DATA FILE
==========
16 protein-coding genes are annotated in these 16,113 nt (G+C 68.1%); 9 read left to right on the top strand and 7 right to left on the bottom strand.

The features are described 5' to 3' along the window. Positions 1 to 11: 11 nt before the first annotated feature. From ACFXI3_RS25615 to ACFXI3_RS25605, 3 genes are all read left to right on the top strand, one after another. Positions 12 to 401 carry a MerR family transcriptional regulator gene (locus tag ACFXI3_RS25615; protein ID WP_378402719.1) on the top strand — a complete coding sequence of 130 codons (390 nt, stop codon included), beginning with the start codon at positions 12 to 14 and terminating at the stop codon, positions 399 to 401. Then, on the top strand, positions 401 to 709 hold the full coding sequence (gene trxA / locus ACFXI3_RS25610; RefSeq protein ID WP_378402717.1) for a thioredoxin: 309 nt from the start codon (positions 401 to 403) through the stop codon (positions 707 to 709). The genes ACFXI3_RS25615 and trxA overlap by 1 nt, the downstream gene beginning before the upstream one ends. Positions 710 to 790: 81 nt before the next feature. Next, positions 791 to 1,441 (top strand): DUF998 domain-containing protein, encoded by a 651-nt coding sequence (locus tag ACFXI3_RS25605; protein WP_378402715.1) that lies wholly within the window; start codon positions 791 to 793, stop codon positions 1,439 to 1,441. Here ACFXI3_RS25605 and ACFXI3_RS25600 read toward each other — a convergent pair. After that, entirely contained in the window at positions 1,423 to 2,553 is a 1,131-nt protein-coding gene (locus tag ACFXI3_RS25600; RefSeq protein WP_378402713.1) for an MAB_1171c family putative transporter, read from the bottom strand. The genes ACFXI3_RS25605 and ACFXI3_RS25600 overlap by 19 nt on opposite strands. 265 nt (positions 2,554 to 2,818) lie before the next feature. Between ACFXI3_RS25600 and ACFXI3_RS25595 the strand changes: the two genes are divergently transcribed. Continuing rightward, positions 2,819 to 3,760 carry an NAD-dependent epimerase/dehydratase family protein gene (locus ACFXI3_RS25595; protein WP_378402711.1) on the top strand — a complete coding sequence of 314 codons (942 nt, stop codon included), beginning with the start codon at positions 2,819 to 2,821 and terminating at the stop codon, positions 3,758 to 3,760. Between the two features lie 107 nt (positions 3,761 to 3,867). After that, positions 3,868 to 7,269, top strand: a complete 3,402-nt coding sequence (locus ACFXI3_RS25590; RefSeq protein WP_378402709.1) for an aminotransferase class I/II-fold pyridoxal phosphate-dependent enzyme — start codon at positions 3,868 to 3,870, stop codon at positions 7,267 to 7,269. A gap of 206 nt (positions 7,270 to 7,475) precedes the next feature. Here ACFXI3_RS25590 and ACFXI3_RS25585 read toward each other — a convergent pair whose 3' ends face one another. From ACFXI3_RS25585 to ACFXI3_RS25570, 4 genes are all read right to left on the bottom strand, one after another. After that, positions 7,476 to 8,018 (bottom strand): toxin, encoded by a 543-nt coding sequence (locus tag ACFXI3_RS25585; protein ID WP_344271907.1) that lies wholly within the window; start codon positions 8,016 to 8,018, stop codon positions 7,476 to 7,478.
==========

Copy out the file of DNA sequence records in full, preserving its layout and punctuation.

16 protein-coding genes are annotated in these 16,113 nt (G+C 68.1%); 9 read left to right on the top strand and 7 right to left on the bottom strand.

The features are described 5' to 3' along the window. Positions 1 to 11: 11 nt before the first annotated feature. From ACFXI3_RS25615 to ACFXI3_RS25605, 3 genes are all read left to right on the top strand, one after another. Positions 12 to 401 carry a MerR family transcriptional regulator gene (locus tag ACFXI3_RS25615; protein ID WP_378402719.1) on the top strand — a complete coding sequence of 130 codons (390 nt, stop codon included), beginning with the start codon at positions 12 to 14 and terminating at the stop codon, positions 399 to 401. Then, on the top strand, positions 401 to 709 hold the full coding sequence (gene trxA / locus ACFXI3_RS25610; RefSeq protein ID WP_378402717.1) for a thioredoxin: 309 nt from the start codon (positions 401 to 403) through the stop codon (positions 707 to 709). The genes ACFXI3_RS25615 and trxA overlap by 1 nt, the downstream gene beginning before the upstream one ends. Positions 710 to 790: 81 nt before the next feature. Next, positions 791 to 1,441 (top strand): DUF998 domain-containing protein, encoded by a 651-nt coding sequence (locus tag ACFXI3_RS25605; protein WP_378402715.1) that lies wholly within the window; start codon positions 791 to 793, stop codon positions 1,439 to 1,441. Here ACFXI3_RS25605 and ACFXI3_RS25600 read toward each other — a convergent pair. After that, entirely contained in the window at positions 1,423 to 2,553 is a 1,131-nt protein-coding gene (locus tag ACFXI3_RS25600; RefSeq protein WP_378402713.1) for an MAB_1171c family putative transporter, read from the bottom strand. The genes ACFXI3_RS25605 and ACFXI3_RS25600 overlap by 19 nt on opposite strands. 265 nt (positions 2,554 to 2,818) lie before the next feature. Between ACFXI3_RS25600 and ACFXI3_RS25595 the strand changes: the two genes are divergently transcribed. Continuing rightward, positions 2,819 to 3,760 carry an NAD-dependent epimerase/dehydratase family protein gene (locus ACFXI3_RS25595; protein WP_378402711.1) on the top strand — a complete coding sequence of 314 codons (942 nt, stop codon included), beginning with the start codon at positions 2,819 to 2,821 and terminating at the stop codon, positions 3,758 to 3,760. Between the two features lie 107 nt (positions 3,761 to 3,867). After that, positions 3,868 to 7,269, top strand: a complete 3,402-nt coding sequence (locus ACFXI3_RS25590; RefSeq protein WP_378402709.1) for an aminotransferase class I/II-fold pyridoxal phosphate-dependent enzyme — start codon at positions 3,868 to 3,870, stop codon at positions 7,267 to 7,269. A gap of 206 nt (positions 7,270 to 7,475) precedes the next feature. Here ACFXI3_RS25590 and ACFXI3_RS25585 read toward each other — a convergent pair whose 3' ends face one another. From ACFXI3_RS25585 to ACFXI3_RS25570, 4 genes are all read right to left on the bottom strand, one after another. After that, positions 7,476 to 8,018 (bottom strand): toxin, encoded by a 543-nt coding sequence (locus tag ACFXI3_RS25585; protein ID WP_344271907.1) that lies wholly within the window; start codon positions 8,016 to 8,018, stop codon positions 7,476 to 7,478.